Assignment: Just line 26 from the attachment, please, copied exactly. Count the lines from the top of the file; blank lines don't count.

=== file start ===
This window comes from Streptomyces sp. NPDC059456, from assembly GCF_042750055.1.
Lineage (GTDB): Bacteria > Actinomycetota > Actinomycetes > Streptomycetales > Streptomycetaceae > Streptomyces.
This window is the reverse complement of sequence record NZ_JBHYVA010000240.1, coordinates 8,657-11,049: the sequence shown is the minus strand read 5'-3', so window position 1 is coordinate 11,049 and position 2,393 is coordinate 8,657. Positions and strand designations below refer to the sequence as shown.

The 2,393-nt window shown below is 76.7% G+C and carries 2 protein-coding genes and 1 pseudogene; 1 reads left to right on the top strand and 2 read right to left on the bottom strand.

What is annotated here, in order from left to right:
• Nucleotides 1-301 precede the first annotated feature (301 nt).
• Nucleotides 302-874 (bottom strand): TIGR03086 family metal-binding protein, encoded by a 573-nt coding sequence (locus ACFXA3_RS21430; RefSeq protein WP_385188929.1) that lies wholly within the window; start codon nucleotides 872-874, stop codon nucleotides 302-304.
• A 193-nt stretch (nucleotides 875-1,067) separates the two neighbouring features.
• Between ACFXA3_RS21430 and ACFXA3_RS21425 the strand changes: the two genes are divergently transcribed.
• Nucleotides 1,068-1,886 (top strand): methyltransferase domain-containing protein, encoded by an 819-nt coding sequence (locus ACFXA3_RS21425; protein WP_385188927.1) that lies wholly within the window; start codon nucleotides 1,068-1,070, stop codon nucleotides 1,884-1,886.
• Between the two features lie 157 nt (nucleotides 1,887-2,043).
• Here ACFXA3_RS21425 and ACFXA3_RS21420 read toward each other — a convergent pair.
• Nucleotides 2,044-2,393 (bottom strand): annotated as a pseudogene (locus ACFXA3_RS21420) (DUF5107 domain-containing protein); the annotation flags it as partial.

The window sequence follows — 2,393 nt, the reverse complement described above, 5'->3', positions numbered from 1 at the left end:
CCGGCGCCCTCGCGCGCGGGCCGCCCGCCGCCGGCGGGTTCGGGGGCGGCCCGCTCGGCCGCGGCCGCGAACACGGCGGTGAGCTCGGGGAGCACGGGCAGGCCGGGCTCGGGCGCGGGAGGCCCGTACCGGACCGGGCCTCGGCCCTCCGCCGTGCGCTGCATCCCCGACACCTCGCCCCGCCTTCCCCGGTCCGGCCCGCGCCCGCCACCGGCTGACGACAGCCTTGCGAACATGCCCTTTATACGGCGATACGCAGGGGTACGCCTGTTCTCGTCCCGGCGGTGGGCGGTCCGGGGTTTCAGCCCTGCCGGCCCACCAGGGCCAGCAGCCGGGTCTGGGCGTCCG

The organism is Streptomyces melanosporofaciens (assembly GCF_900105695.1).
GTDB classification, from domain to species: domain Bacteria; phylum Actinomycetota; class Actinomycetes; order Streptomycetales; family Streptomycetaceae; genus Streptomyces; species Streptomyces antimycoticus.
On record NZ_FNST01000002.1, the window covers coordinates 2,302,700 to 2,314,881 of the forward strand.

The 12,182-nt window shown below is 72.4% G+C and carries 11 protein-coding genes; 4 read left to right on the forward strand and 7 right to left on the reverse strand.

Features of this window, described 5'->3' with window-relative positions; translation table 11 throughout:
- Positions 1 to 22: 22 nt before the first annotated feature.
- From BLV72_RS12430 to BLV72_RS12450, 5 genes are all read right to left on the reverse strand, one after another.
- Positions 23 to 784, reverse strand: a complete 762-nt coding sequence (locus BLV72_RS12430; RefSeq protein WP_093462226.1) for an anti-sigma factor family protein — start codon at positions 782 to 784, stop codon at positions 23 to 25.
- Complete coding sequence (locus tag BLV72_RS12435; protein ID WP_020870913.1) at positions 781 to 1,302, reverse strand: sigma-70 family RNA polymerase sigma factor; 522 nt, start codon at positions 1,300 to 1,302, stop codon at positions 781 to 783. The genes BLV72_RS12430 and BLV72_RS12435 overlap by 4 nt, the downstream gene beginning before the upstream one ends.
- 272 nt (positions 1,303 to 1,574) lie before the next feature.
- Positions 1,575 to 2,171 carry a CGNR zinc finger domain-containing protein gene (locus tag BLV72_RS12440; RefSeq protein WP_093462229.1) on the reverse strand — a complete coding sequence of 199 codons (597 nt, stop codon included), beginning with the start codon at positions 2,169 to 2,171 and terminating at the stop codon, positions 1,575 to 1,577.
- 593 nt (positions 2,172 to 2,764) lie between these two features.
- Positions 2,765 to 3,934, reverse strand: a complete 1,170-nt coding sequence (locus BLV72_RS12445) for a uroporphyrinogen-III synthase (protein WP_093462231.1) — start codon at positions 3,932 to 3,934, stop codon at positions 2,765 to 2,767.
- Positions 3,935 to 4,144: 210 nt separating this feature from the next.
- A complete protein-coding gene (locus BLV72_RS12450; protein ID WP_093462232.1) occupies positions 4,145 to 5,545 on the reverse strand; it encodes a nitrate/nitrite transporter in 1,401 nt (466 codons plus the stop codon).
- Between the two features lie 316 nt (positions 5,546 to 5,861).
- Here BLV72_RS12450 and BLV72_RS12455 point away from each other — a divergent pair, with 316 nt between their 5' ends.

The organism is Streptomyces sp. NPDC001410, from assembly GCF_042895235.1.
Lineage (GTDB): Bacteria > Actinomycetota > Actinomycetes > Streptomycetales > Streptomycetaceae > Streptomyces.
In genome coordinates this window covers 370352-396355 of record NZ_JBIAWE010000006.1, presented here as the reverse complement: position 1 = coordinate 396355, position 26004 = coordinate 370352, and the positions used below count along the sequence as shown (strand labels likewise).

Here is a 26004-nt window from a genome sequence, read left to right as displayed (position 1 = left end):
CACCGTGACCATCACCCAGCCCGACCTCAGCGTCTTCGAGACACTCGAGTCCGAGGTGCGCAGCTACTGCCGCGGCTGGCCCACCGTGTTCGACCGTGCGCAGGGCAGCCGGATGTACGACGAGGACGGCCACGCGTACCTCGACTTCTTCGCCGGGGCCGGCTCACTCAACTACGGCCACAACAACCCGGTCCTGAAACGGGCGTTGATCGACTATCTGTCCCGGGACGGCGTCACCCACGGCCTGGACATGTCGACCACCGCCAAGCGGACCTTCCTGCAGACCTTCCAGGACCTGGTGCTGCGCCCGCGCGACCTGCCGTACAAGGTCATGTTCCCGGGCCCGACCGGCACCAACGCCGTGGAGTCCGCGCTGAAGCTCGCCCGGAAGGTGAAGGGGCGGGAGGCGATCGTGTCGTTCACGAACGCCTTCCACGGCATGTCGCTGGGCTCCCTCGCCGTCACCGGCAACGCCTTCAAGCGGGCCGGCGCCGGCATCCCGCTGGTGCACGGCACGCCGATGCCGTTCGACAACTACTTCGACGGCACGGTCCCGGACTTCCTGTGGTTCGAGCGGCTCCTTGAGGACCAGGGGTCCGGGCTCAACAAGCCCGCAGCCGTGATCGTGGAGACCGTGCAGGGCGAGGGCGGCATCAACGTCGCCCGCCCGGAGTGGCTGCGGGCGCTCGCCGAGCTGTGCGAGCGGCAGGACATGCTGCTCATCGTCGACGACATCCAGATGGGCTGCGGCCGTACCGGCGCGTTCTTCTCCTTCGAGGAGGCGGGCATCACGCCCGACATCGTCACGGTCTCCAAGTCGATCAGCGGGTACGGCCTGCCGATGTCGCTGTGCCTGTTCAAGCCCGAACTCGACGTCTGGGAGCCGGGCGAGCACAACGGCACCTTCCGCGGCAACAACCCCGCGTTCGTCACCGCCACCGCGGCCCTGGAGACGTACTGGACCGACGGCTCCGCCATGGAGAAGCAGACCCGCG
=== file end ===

- Positions 1,575 to 2,171 carry a CGNR zinc finger domain-containing protein gene (locus tag BLV72_RS12440; RefSeq protein WP_093462229.1) on the reverse strand — a complete coding sequence of 199 codons (597 nt, stop codon included), beginning with the start codon at positions 2,169 to 2,171 and terminating at the stop codon, positions 1,575 to 1,577.